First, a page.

Conservation agencies in Africa struggle to monitor their wildlife populations due to limited resources such as scientific support and financial constraints. The hunting industry within Africa is a large and lucrative business, yet the ability to monitor this form of utilization and ensure its sustainability is lacking. This research shows how it is possible to develop a remote monitoring center, which can use taxidermies as a source indicator for what is happening within the various hunting areas. By determining the age of death for an individual African lion (Panthera leo), one is able to analyze harvesting trends over time. These trends will act as an indicator as to the sustainability of the hunt.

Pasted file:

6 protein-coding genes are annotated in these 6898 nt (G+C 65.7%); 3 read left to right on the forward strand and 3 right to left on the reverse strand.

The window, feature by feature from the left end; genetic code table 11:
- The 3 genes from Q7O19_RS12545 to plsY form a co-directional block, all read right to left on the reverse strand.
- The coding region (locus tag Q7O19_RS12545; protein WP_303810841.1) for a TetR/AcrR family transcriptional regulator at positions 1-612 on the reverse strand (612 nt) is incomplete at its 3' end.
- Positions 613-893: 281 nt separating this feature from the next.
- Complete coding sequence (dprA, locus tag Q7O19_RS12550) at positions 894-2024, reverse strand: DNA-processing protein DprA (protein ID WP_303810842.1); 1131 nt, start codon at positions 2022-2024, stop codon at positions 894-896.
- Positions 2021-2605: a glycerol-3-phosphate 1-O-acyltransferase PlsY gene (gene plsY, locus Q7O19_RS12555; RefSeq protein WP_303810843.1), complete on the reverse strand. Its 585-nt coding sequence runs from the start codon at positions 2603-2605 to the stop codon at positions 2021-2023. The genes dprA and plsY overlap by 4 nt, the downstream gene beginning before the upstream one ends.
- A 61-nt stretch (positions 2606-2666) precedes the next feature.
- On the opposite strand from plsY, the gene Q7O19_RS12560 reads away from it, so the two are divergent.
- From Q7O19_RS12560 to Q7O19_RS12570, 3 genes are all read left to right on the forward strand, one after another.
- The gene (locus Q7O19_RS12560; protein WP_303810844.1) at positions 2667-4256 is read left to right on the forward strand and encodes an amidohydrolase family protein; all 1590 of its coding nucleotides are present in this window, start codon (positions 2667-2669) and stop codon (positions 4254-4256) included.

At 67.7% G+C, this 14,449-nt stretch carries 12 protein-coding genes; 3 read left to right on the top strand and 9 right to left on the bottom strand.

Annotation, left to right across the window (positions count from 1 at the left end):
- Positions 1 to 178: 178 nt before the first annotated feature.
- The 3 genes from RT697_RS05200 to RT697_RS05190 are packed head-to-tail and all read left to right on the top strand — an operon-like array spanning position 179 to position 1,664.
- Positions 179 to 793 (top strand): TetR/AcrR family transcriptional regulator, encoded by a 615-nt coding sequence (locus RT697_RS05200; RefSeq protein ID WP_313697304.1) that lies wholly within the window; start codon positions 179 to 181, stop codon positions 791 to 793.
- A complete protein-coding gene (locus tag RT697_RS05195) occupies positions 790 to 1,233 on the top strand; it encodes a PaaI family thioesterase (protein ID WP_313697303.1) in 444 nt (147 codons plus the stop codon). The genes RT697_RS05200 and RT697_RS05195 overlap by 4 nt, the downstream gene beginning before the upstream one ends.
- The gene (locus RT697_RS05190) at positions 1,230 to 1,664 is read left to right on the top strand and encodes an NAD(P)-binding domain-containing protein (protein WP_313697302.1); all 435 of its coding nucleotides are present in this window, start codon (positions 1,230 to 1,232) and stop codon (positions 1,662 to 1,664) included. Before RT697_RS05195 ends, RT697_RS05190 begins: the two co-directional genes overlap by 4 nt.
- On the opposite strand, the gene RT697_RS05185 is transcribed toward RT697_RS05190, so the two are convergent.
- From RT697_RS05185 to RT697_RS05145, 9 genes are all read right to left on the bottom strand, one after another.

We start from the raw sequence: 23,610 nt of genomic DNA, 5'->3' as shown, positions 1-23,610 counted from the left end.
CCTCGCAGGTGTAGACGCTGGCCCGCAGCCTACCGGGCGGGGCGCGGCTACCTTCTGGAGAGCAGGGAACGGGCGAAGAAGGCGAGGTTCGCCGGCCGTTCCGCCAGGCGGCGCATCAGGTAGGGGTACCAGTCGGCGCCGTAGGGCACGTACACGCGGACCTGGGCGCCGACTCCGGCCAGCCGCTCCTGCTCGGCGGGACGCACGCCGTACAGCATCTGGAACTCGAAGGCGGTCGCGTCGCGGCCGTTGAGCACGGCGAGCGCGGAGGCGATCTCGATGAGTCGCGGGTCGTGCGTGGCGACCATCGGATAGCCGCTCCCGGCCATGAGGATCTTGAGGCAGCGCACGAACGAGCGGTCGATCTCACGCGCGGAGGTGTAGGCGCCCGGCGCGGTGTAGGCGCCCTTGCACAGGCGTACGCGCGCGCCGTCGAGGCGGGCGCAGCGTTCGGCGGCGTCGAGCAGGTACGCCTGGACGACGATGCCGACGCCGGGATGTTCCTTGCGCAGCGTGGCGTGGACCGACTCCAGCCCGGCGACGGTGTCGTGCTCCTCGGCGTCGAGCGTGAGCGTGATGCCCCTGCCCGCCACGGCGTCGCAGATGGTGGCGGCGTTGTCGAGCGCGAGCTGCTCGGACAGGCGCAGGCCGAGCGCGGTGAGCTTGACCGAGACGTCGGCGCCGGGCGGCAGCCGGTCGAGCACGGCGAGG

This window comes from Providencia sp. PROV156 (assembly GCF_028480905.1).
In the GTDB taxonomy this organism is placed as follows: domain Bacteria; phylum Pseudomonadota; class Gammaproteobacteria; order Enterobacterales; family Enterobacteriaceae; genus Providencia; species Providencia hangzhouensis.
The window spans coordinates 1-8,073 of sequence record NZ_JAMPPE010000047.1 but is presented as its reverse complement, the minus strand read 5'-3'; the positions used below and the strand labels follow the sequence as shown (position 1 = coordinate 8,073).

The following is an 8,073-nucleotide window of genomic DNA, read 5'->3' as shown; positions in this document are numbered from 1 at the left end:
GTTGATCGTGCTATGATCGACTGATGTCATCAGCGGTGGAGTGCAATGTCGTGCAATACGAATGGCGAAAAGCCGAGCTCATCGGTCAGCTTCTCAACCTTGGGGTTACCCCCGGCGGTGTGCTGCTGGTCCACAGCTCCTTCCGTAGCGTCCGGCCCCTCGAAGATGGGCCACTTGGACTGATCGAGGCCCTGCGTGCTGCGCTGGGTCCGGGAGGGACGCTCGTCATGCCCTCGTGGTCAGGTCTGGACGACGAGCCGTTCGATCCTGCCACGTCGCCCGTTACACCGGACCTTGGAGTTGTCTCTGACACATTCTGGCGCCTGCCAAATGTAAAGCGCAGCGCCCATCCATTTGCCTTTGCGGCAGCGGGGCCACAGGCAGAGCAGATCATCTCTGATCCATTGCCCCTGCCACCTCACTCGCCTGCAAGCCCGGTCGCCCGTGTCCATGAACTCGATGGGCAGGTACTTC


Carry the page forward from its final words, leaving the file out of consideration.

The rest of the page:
This research developed an aging technique using the upper second premolar of the lion. Morphological, histological and radiographic tooth characteristics were examined and the rate of pulp closure as well as cementum line count proved the best two techniques to use. Two hundred and forty five teeth collected from across sub-Saharan Africa were aged and trends for Tanzania and South Africa over the last two decades were depicted. The conservation implications are encouraging as now one has a method of ensuring that not only are hunts sustainable, but that non-sustainable harvesting is curtailed.
Thesis (MTech. degree in Nature Conservation.)--Tshwane University of Technology, 2006.